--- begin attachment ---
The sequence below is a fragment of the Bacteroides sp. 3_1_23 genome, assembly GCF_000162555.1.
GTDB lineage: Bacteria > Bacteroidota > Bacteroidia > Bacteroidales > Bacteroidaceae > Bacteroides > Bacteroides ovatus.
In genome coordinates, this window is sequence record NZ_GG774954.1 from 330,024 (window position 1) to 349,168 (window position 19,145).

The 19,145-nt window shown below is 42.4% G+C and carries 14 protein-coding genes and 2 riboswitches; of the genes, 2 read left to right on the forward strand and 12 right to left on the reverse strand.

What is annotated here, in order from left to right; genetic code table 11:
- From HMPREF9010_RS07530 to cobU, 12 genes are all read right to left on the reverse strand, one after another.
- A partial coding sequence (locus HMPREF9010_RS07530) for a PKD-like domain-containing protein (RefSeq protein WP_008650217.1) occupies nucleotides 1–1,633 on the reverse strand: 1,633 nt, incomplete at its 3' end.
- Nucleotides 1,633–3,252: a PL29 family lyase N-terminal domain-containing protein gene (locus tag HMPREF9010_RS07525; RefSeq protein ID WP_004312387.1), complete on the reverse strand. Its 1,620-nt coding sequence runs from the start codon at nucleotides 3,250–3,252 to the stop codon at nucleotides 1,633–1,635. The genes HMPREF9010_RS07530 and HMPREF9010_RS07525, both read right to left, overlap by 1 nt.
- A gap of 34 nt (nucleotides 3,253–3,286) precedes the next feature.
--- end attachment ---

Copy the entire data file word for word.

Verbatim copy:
The sequence below is a fragment of the Bacteroides sp. 3_1_23 genome, assembly GCF_000162555.1.
GTDB lineage: Bacteria > Bacteroidota > Bacteroidia > Bacteroidales > Bacteroidaceae > Bacteroides > Bacteroides ovatus.
In genome coordinates, this window is sequence record NZ_GG774954.1 from 330,024 (window position 1) to 349,168 (window position 19,145).

The 19,145-nt window shown below is 42.4% G+C and carries 14 protein-coding genes and 2 riboswitches; of the genes, 2 read left to right on the forward strand and 12 right to left on the reverse strand.

What is annotated here, in order from left to right; genetic code table 11:
- From HMPREF9010_RS07530 to cobU, 12 genes are all read right to left on the reverse strand, one after another.
- A partial coding sequence (locus HMPREF9010_RS07530) for a PKD-like domain-containing protein (RefSeq protein WP_008650217.1) occupies nucleotides 1–1,633 on the reverse strand: 1,633 nt, incomplete at its 3' end.
- Nucleotides 1,633–3,252: a PL29 family lyase N-terminal domain-containing protein gene (locus tag HMPREF9010_RS07525; RefSeq protein ID WP_004312387.1), complete on the reverse strand. Its 1,620-nt coding sequence runs from the start codon at nucleotides 3,250–3,252 to the stop codon at nucleotides 1,633–1,635. The genes HMPREF9010_RS07530 and HMPREF9010_RS07525, both read right to left, overlap by 1 nt.
- A gap of 34 nt (nucleotides 3,253–3,286) precedes the next feature.